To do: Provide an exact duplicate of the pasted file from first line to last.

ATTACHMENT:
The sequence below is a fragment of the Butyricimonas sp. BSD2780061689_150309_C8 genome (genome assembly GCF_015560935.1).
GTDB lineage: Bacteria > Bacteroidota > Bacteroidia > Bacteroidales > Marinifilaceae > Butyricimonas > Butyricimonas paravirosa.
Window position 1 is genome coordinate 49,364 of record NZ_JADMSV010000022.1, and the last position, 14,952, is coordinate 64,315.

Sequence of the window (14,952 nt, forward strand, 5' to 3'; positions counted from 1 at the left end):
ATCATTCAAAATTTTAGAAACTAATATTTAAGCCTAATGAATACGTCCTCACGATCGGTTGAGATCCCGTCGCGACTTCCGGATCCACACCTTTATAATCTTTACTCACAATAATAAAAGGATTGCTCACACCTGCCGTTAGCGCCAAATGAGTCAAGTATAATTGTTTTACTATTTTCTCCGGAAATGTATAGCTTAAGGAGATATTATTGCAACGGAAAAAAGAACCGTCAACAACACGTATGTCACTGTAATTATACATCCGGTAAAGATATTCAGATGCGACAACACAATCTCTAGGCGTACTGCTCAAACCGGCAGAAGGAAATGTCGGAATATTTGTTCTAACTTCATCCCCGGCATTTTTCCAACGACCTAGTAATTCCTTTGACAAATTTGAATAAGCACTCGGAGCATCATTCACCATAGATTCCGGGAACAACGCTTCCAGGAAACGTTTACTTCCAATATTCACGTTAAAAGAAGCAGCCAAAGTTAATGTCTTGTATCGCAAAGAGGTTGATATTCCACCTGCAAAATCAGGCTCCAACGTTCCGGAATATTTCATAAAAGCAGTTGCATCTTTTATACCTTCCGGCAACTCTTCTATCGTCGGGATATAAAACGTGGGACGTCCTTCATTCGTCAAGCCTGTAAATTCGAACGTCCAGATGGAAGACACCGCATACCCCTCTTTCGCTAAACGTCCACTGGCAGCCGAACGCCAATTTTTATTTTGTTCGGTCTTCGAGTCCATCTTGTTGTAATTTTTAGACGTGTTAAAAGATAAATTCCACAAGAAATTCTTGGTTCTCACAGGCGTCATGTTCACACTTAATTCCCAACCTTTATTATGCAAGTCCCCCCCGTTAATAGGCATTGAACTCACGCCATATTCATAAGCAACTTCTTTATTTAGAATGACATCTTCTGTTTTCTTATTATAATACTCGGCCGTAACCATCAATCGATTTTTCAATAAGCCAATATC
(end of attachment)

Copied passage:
The sequence below is a fragment of the Butyricimonas sp. BSD2780061689_150309_C8 genome (genome assembly GCF_015560935.1).
GTDB lineage: Bacteria > Bacteroidota > Bacteroidia > Bacteroidales > Marinifilaceae > Butyricimonas > Butyricimonas paravirosa.
Window position 1 is genome coordinate 49,364 of record NZ_JADMSV010000022.1, and the last position, 14,952, is coordinate 64,315.

Sequence of the window (14,952 nt, forward strand, 5' to 3'; positions counted from 1 at the left end):
ATCATTCAAAATTTTAGAAACTAATATTTAAGCCTAATGAATACGTCCTCACGATCGGTTGAGATCCCGTCGCGACTTCCGGATCCACACCTTTATAATCTTTACTCACAATAATAAAAGGATTGCTCACACCTGCCGTTAGCGCCAAATGAGTCAAGTATAATTGTTTTACTATTTTCTCCGGAAATGTATAGCTTAAGGAGATATTATTGCAACGGAAAAAAGAACCGTCAACAACACGTATGTCACTGTAATTATACATCCGGTAAAGATATTCAGATGCGACAACACAATCTCTAGGCGTACTGCTCAAACCGGCAGAAGGAAATGTCGGAATATTTGTTCTAACTTCATCCCCGGCATTTTTCCAACGACCTAGTAATTCCTTTGACAAATTTGAATAAGCACTCGGAGCATCATTCACCATAGATTCCGGGAACAACGCTTCCAGGAAACGTTTACTTCCAATATTCACGTTAAAAGAAGCAGCCAAAGTTAATGTCTTGTATCGCAAAGAGGTTGATATTCCACCTGCAAAATCAGGCTCCAACGTTCCGGAATATTTCATAAAAGCAGTTGCATCTTTTATACCTTCCGGCAACTCTTCTATCGTCGGGATATAAAACGTGGGACGTCCTTCATTCGTCAAGCCTGTAAATTCGAACGTCCAGATGGAAGACACCGCATACCCCTCTTTCGCTAAACGTCCACTGGCAGCCGAACGCCAATTTTTATTTTGTTCGGTCTTCGAGTCCATCTTGTTGTAATTTTTAGACGTGTTAAAAGATAAATTCCACAAGAAATTCTTGGTTCTCACAGGCGTCATGTTCACACTTAATTCCCAACCTTTATTATGCAAGTCCCCCCCGTTAATAGGCATTGAACTCACGCCATATTCATAAGCAACTTCTTTATTTAGAATGACATCTTCTGTTTTCTTATTATAATACTCGGCCGTAACCATCAATCGATTTTTCAATAAGCCAATATC